Growing Power’s decision reinforces my concern about some of the more subtle examples that are already active right here in Detroit. It puts the Whole Foods logos strewn across Eastern Market into a different perspective. It causes me to look more critically at the Greening of Detroit’s partnership with the MGM Grand Casino and Compuware’s recently opened, and quite beautiful, Lafayette Greens. Are these efforts to expand corporate interests and influence into our food system or simply warm fuzzy expressions and good PR? I know that we all are tied to corporate systems, but I think that it is important to promote transparency by asking these questions. I’m also concerned that these Detroit-local examples and Growing Power’s Walmart deal are part and parcel of a greater thrust for corporate infiltration of our urban communities and a parceling out of our community space and resources, our commons.
More importantly, we need to ask ourselves how these subtle motions within our food system are connected to the larger corporate-influenced attack on Detroiters by Lansing and the suburbs. I list some of them here for effect. There is the fight to regionalize Detroit’s water and sewerage system — a corporate-influenced step toward privatization. There is the mass closing of public schools, the handing over of schools to charters and the creation of a separate state-run school system that can dictate what is taught to our youth and that feeds the school-to prison-pipeline. We’ve also witnessed how land, space and place in Detroit are highly sought after with the constant re-framing and re-branding of the Hantz “Farm” proposal and the “Move to Midtown” incentives that maximize and profit from gentrification. There are also the massive cuts to state aid, as of Oct. 1, that will negatively impact thousands of Detroiters.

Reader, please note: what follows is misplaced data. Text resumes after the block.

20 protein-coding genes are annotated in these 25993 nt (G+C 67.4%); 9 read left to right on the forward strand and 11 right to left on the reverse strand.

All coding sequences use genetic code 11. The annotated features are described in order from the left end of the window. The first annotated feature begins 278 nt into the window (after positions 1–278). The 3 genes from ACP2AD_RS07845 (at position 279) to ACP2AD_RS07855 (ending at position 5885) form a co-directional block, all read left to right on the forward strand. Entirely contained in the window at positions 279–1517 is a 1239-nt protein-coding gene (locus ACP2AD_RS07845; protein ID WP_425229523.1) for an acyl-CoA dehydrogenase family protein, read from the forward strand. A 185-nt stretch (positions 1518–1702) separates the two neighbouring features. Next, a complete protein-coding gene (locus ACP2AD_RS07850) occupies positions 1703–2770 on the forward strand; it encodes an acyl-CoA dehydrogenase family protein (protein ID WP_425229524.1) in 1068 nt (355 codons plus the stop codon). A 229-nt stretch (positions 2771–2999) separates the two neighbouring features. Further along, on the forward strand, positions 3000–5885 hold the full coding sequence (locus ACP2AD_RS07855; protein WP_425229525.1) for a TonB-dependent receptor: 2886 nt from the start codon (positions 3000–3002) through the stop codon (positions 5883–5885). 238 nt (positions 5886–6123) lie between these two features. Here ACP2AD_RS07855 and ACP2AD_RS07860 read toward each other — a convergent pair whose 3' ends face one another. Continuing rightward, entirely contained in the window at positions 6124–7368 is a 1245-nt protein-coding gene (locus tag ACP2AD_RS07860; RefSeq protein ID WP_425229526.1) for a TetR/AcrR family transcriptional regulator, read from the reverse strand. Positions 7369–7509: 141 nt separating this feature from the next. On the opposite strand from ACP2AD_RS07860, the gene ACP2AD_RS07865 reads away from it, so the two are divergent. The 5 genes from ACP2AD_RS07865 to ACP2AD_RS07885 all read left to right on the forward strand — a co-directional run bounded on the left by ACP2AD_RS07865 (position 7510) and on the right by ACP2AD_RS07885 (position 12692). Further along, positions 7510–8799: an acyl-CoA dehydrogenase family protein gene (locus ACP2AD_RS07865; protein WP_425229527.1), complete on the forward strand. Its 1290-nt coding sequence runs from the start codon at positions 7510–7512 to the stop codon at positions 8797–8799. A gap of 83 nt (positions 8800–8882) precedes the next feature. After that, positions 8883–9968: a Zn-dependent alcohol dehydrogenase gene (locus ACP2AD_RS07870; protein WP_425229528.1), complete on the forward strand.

Rightly so, like those occupying Wall Street this week, many people are taking a stand and speaking out against corporate-run government, media and education. But after wearing a tie every day for five years, I feel that it is important to pay attention to, and increase the awareness that corporate influence and thinking can serve as an obstacle to the success of community-owned grassroots endeavors. It is also vital that we begin to promote the concept that healing from these modes of thought is possible and that we strive to facilitate space for that healing to take place in all aspects of our work, life and play.
Five years after unplugging myself from the cubicle, I’m just beginning to postulate how to work with others in ways that don’t replicate hierarchical structures. I still have a way to go in this work, but in the process of this shift, I have been blessed to participate in the co-creation of many grassroots, community-centered expressions. I’m thrilled and encouraged to be a part of the new Cass Corridor Commons, emerging from the First Unitarian Universalist Church at Forest and Cass, as I’m sharing with amazing individuals and organizations who are all dedicated to healing and learning together.
Gregg Newsom is the communications coordinator for the Detroit Food Justice Task Force. The Task Force is a consortium of Black and people of color led organizations and supporters that share a commitment to creating a food security plan for Detroit that is sustainable; provides healthy, affordable foods for all of the city’s people; is based on best-practices and programs that work; and is just and equitable in the distribution of food, jobs and economic benefits. Visit www.detroitfoodjustice.org for more information.